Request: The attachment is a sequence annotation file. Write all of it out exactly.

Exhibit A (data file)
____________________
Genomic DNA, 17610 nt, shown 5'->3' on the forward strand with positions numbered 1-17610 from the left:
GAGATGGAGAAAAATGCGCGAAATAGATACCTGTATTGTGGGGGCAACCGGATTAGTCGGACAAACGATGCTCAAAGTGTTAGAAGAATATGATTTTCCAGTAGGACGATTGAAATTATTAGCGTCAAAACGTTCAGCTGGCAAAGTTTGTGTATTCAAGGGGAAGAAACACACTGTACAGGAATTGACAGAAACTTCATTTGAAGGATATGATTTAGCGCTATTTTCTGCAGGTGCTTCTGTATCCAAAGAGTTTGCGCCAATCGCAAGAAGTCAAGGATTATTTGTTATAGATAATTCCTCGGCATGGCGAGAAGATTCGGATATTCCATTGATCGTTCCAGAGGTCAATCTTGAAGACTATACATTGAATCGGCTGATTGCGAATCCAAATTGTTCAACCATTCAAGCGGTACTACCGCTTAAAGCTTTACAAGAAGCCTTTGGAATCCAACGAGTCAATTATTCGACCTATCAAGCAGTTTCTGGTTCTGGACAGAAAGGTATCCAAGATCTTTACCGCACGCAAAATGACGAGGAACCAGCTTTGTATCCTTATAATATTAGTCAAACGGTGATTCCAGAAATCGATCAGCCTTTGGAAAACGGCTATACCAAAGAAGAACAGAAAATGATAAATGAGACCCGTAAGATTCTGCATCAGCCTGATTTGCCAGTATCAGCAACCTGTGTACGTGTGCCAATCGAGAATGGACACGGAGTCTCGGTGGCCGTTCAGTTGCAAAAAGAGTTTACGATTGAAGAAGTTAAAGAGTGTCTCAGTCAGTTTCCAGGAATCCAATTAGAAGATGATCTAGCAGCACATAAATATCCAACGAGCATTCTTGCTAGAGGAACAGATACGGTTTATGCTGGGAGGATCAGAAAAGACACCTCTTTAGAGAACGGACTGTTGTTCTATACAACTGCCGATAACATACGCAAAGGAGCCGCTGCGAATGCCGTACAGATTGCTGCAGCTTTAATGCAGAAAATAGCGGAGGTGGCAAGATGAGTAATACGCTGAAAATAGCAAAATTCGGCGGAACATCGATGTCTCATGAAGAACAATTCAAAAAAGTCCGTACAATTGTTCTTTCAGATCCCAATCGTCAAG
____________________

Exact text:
Genomic DNA, 17610 nt, shown 5'->3' on the forward strand with positions numbered 1-17610 from the left:
GAGATGGAGAAAAATGCGCGAAATAGATACCTGTATTGTGGGGGCAACCGGATTAGTCGGACAAACGATGCTCAAAGTGTTAGAAGAATATGATTTTCCAGTAGGACGATTGAAATTATTAGCGTCAAAACGTTCAGCTGGCAAAGTTTGTGTATTCAAGGGGAAGAAACACACTGTACAGGAATTGACAGAAACTTCATTTGAAGGATATGATTTAGCGCTATTTTCTGCAGGTGCTTCTGTATCCAAAGAGTTTGCGCCAATCGCAAGAAGTCAAGGATTATTTGTTATAGATAATTCCTCGGCATGGCGAGAAGATTCGGATATTCCATTGATCGTTCCAGAGGTCAATCTTGAAGACTATACATTGAATCGGCTGATTGCGAATCCAAATTGTTCAACCATTCAAGCGGTACTACCGCTTAAAGCTTTACAAGAAGCCTTTGGAATCCAACGAGTCAATTATTCGACCTATCAAGCAGTTTCTGGTTCTGGACAGAAAGGTATCCAAGATCTTTACCGCACGCAAAATGACGAGGAACCAGCTTTGTATCCTTATAATATTAGTCAAACGGTGATTCCAGAAATCGATCAGCCTTTGGAAAACGGCTATACCAAAGAAGAACAGAAAATGATAAATGAGACCCGTAAGATTCTGCATCAGCCTGATTTGCCAGTATCAGCAACCTGTGTACGTGTGCCAATCGAGAATGGACACGGAGTCTCGGTGGCCGTTCAGTTGCAAAAAGAGTTTACGATTGAAGAAGTTAAAGAGTGTCTCAGTCAGTTTCCAGGAATCCAATTAGAAGATGATCTAGCAGCACATAAATATCCAACGAGCATTCTTGCTAGAGGAACAGATACGGTTTATGCTGGGAGGATCAGAAAAGACACCTCTTTAGAGAACGGACTGTTGTTCTATACAACTGCCGATAACATACGCAAAGGAGCCGCTGCGAATGCCGTACAGATTGCTGCAGCTTTAATGCAGAAAATAGCGGAGGTGGCAAGATGAGTAATACGCTGAAAATAGCAAAATTCGGCGGAACATCGATGTCTCATGAAGAACAATTCAAAAAAGTCCGTACAATTGTTCTTTCAGATCCCAATCGTCAAG